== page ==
Former President Donald Trump recommended Tuesday night that Americans get vaccinated for COVID-19, a potentially key endorsement as recent polling has shown some Republicans are expressing reluctance toward being inoculated.
What You Need To Know
- In an interview Tuesday on Fox News, former President Donald Trump recommended Tuesday night that Americans get vaccinated for COVID-19
- It’s the second time Trump has publicly endorsed the vaccines, but, unlike other political figures, he has not made a forceful push to promote the shots
- According to a Monmouth University poll released last week, 36% of Republicans say they don’t plan to get inoculated, compared to 6% of Democrats; an NPR-PBS Newshour-Marist poll found that 49% of Republican men said they would not get the shot
- President Joe Biden told "Good Morning America" that he doesn't people's "macho" attitude in refusing to get vaccinated
“I would recommend it,” Trump said in a phone interview with Fox News. “And I would recommend it to a lot of people that don't want to get it, and a lot of those people voted for me, frankly.”
Trump, however, also said he was sympathetic to those who choose not to get vaccinated.
“We have our freedoms, and we have to live by that, and I agree with that also," said Trump, whose administration's "Operation Warp Speed" helped in the development and rollout of vaccines. “But it's a great vaccine, it's a safe vaccine, and it's something that works.”
It’s the second time Trump has publicly endorsed the vaccines — he also did so at last month’s Conservative Political Action Conference in Orlando, Florida. But, unlike other political figures, he has not made a forceful push to promote the shots.
Trump and his wife, Melania, were not vaccinated on camera, unlike former Vice President Mike Pence, President Joe Biden and Vice President Kamala Harris, who received their vaccines live on television. The Trumps received the vaccine before leaving the White House in January, but that only became public earlier this month when one of his advisers disclosed it to the press.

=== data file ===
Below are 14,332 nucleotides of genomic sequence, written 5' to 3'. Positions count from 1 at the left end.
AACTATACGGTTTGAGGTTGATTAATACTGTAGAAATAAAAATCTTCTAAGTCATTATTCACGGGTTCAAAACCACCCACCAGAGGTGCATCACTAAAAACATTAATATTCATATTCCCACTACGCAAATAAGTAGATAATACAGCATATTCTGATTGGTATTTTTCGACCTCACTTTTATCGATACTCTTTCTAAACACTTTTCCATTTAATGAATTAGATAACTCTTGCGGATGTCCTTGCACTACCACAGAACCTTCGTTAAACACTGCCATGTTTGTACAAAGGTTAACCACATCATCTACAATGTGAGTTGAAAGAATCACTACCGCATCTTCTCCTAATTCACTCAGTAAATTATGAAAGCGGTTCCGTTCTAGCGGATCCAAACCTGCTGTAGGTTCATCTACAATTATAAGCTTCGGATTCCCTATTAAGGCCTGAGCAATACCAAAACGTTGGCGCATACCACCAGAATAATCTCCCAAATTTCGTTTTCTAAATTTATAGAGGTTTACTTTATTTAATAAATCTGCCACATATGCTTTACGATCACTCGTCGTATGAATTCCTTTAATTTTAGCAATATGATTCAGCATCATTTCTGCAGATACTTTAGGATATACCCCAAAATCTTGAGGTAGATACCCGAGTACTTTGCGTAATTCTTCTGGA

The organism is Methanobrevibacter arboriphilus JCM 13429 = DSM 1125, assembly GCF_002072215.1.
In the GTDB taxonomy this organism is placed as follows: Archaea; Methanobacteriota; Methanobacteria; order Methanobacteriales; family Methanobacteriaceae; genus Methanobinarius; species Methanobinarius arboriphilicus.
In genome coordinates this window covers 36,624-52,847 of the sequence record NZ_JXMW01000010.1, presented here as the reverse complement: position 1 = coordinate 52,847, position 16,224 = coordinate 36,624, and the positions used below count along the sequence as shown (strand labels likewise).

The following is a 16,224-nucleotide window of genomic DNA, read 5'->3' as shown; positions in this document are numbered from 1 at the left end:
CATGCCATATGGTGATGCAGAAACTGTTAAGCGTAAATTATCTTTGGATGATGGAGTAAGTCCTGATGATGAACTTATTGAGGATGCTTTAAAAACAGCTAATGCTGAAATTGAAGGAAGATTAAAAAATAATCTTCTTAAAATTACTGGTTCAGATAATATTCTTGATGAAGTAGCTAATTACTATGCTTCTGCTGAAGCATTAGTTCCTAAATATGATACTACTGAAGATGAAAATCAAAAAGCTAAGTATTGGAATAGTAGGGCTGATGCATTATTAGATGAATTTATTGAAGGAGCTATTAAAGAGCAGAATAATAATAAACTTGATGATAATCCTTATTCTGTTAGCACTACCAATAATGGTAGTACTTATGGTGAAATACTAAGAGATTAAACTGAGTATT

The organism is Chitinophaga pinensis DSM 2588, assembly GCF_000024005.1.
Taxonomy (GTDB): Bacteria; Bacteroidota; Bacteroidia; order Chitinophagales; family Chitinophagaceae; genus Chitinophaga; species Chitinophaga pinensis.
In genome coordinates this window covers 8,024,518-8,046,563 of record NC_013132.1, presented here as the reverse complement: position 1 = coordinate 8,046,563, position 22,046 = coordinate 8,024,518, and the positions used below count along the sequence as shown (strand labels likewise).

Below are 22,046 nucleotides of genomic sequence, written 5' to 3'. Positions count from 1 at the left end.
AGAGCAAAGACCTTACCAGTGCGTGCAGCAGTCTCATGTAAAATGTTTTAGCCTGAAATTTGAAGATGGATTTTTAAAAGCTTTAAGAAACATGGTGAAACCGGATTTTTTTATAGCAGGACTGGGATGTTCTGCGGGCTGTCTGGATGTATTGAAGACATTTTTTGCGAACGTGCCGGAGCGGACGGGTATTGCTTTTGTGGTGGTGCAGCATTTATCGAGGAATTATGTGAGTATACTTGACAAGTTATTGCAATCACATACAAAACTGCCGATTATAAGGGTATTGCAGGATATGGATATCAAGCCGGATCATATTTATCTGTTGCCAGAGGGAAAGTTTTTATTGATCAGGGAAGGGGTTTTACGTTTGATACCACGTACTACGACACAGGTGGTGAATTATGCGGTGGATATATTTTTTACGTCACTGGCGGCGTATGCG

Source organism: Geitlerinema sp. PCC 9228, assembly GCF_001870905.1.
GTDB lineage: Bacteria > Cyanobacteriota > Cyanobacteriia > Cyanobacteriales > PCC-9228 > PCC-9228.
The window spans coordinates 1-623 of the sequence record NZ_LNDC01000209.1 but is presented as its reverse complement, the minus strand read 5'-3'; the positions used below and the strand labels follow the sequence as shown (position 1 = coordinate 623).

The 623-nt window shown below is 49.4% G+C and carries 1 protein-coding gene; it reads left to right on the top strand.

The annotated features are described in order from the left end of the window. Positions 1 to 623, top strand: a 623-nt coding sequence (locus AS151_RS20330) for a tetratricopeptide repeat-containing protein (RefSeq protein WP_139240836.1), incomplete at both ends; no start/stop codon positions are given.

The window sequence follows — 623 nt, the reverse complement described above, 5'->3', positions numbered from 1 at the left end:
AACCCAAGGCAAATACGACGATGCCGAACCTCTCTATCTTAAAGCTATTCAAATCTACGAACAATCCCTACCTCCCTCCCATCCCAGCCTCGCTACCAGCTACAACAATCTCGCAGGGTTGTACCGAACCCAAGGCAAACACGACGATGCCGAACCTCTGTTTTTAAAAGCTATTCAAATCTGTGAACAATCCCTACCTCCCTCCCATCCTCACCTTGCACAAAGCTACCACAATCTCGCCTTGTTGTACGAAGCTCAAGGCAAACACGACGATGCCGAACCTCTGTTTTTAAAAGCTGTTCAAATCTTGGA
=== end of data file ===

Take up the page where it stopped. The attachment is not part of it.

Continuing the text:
And Trump is the only living former president who does not appear in a public service announcement campaign urging Americans to get vaccinated.
Dr. Anthony Fauci, President Joe Biden's chief medical adviser, said Sunday that it would be a “game changer” if Trump used his popularity among Republicans to persuade his followers to get the vaccine.
According to a Monmouth University poll released last week, 36% of Republicans say they don’t plan to get inoculated, compared to 6% of Democrats; an NPR-PBS Newshour-Marist poll found that 49% of Republican men said they would not get the shot, compared to 6% of Democratic men who responded the same way.
In an interview that aired Wednesday morning on ABC’s “Good Morning America,” Biden said he’s perplexed by some people’s refusal to get vaccinated.
“I just don't understand this sort of macho thing about 'I'm not going to get the vaccine, I have a right as an American, my freedom to not do it,’” Biden said. “Well, why don't you be a patriot, protect other people?”
During his national address last week, Biden said he hoped Americans could return to hosting small backyard cookouts by the Fourth of July. But he reiterated in the "GMA" interview that Americans must do their part in the meantime to combat the pandemic.
“I won't even be able to meet to July Fourth deadline unless people listened, wear masks, wash their hands and socially distance because not everyone by July Fourth will have been vaccinated,” he said.
Biden received his two doses of the Pfizer vaccine on Dec. 21 and Jan. 11. He said being vaccinated has changed his life in two ways.
“I can hug my grandkids now,” he said. “They come over to the house. I can see them. I'm able to be with them.
“And secondly, it has changed my life in the sense that I've been able to demonstrate to other people ... that it is safe to take the vaccine. It's important to take the vaccine.”